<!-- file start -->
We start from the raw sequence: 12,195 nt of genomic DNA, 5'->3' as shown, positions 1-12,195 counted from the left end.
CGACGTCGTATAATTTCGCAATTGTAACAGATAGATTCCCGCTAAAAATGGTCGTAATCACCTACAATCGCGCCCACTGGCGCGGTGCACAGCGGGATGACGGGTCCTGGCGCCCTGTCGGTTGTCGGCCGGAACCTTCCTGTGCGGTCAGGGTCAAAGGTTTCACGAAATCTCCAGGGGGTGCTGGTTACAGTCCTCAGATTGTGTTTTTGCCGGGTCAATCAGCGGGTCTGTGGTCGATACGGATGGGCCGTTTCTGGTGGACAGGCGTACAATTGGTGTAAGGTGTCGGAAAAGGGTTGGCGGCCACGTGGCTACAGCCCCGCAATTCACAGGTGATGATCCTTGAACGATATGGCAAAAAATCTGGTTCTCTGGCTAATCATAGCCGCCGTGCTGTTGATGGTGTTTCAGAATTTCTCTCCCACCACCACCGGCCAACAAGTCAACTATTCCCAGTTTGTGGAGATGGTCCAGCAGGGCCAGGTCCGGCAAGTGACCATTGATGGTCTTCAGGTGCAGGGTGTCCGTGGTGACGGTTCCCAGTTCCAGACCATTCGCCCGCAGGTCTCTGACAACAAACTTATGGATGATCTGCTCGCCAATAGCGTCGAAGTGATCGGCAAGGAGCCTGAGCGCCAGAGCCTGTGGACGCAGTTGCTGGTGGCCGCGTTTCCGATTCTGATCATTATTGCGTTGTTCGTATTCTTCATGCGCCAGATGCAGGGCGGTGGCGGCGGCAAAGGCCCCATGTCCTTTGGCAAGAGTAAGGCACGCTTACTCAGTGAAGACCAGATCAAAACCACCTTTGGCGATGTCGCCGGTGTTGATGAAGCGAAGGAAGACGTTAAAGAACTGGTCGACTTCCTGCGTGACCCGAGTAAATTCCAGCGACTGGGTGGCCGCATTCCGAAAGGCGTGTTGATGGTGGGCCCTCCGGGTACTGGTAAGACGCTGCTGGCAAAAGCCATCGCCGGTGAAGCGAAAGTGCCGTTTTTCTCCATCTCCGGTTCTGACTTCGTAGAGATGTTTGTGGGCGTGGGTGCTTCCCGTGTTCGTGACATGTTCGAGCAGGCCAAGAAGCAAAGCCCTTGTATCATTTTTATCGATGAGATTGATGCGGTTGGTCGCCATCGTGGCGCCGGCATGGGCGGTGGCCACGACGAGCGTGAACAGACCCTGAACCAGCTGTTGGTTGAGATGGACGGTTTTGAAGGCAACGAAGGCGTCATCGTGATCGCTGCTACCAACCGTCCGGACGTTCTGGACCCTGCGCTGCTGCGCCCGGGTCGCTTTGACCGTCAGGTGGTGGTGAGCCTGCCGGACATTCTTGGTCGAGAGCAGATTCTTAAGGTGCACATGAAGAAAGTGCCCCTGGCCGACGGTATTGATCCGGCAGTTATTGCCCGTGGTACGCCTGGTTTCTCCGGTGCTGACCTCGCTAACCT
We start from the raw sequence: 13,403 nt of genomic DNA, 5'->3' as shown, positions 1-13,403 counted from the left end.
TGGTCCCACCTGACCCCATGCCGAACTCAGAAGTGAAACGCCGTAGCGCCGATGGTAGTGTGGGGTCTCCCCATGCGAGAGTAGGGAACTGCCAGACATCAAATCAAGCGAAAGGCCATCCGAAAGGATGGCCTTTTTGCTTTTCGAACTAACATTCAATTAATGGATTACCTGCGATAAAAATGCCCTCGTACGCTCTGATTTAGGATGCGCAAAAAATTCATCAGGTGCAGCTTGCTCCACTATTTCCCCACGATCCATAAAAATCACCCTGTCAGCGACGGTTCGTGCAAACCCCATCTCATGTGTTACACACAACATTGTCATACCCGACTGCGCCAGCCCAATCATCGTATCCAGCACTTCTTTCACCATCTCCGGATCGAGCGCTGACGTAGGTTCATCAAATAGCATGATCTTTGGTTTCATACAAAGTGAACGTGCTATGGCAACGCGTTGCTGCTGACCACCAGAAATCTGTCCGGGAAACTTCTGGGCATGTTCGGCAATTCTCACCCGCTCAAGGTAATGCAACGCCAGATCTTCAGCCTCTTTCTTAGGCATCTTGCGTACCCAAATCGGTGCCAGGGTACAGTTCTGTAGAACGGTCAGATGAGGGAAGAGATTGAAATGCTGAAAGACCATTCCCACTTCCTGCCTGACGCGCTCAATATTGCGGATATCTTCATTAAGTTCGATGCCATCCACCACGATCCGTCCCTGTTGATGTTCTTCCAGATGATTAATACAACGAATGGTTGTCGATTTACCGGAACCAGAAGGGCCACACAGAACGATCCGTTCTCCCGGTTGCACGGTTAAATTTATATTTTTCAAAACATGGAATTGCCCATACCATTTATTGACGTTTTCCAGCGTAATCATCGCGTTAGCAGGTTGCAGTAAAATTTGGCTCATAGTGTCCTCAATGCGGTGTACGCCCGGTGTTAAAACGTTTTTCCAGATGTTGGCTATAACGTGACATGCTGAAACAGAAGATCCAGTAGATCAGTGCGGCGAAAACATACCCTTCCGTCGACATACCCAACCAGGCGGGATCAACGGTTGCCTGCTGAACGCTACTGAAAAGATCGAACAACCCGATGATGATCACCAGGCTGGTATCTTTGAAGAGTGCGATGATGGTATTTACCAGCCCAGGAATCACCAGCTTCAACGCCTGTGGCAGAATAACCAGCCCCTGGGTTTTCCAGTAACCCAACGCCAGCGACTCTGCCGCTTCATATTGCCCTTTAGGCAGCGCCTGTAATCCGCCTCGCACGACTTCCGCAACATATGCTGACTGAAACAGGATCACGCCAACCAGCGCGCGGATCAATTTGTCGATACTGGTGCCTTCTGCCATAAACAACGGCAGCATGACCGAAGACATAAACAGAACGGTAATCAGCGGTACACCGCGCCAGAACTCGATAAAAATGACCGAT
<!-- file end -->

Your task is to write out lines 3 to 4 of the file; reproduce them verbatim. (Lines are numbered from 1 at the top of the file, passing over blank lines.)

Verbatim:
We start from the raw sequence: 13,403 nt of genomic DNA, 5'->3' as shown, positions 1-13,403 counted from the left end.
TGGTCCCACCTGACCCCATGCCGAACTCAGAAGTGAAACGCCGTAGCGCCGATGGTAGTGTGGGGTCTCCCCATGCGAGAGTAGGGAACTGCCAGACATCAAATCAAGCGAAAGGCCATCCGAAAGGATGGCCTTTTTGCTTTTCGAACTAACATTCAATTAATGGATTACCTGCGATAAAAATGCCCTCGTACGCTCTGATTTAGGATGCGCAAAAAATTCATCAGGTGCAGCTTGCTCCACTATTTCCCCACGATCCATAAAAATCACCCTGTCAGCGACGGTTCGTGCAAACCCCATCTCATGTGTTACACACAACATTGTCATACCCGACTGCGCCAGCCCAATCATCGTATCCAGCACTTCTTTCACCATCTCCGGATCGAGCGCTGACGTAGGTTCATCAAATAGCATGATCTTTGGTTTCATACAAAGTGAACGTGCTATGGCAACGCGTTGCTGCTGACCACCAGAAATCTGTCCGGGAAACTTCTGGGCATGTTCGGCAATTCTCACCCGCTCAAGGTAATGCAACGCCAGATCTTCAGCCTCTTTCTTAGGCATCTTGCGTACCCAAATCGGTGCCAGGGTACAGTTCTGTAGAACGGTCAGATGAGGGAAGAGATTGAAATGCTGAAAGACCATTCCCACTTCCTGCCTGACGCGCTCAATATTGCGGATATCTTCATTAAGTTCGATGCCATCCACCACGATCCGTCCCTGTTGATGTTCTTCCAGATGATTAATACAACGAATGGTTGTCGATTTACCGGAACCAGAAGGGCCACACAGAACGATCCGTTCTCCCGGTTGCACGGTTAAATTTATATTTTTCAAAACATGGAATTGCCCATACCATTTATTGACGTTTTCCAGCGTAATCATCGCGTTAGCAGGTTGCAGTAAAATTTGGCTCATAGTGTCCTCAATGCGGTGTACGCCCGGTGTTAAAACGTTTTTCCAGATGTTGGCTATAACGTGACATGCTGAAACAGAAGATCCAGTAGATCAGTGCGGCGAAAACATACCCTTCCGTCGACATACCCAACCAGGCGGGATCAACGGTTGCCTGCTGAACGCTACTGAAAAGATCGAACAACCCGATGATGATCACCAGGCTGGTATCTTTGAAGAGTGCGATGATGGTATTTACCAGCCCAGGAATCACCAGCTTCAACGCCTGTGGCAGAATAACCAGCCCCTGGGTTTTCCAGTAACCCAACGCCAGCGACTCTGCCGCTTCATATTGCCCTTTAGGCAGCGCCTGTAATCCGCCTCGCACGACTTCCGCAACATATGCTGACTGAAACAGGATCACGCCAACCAGCGCGCGGATCAATTTGTCGATACTGGTGCCTTCTGCCATAAACAACGGCAGCATGACCGAAGACATAAACAGAACGGTAATCAGCGGTACACCGCGCCAGAACTCGATAAAAATGACCGAT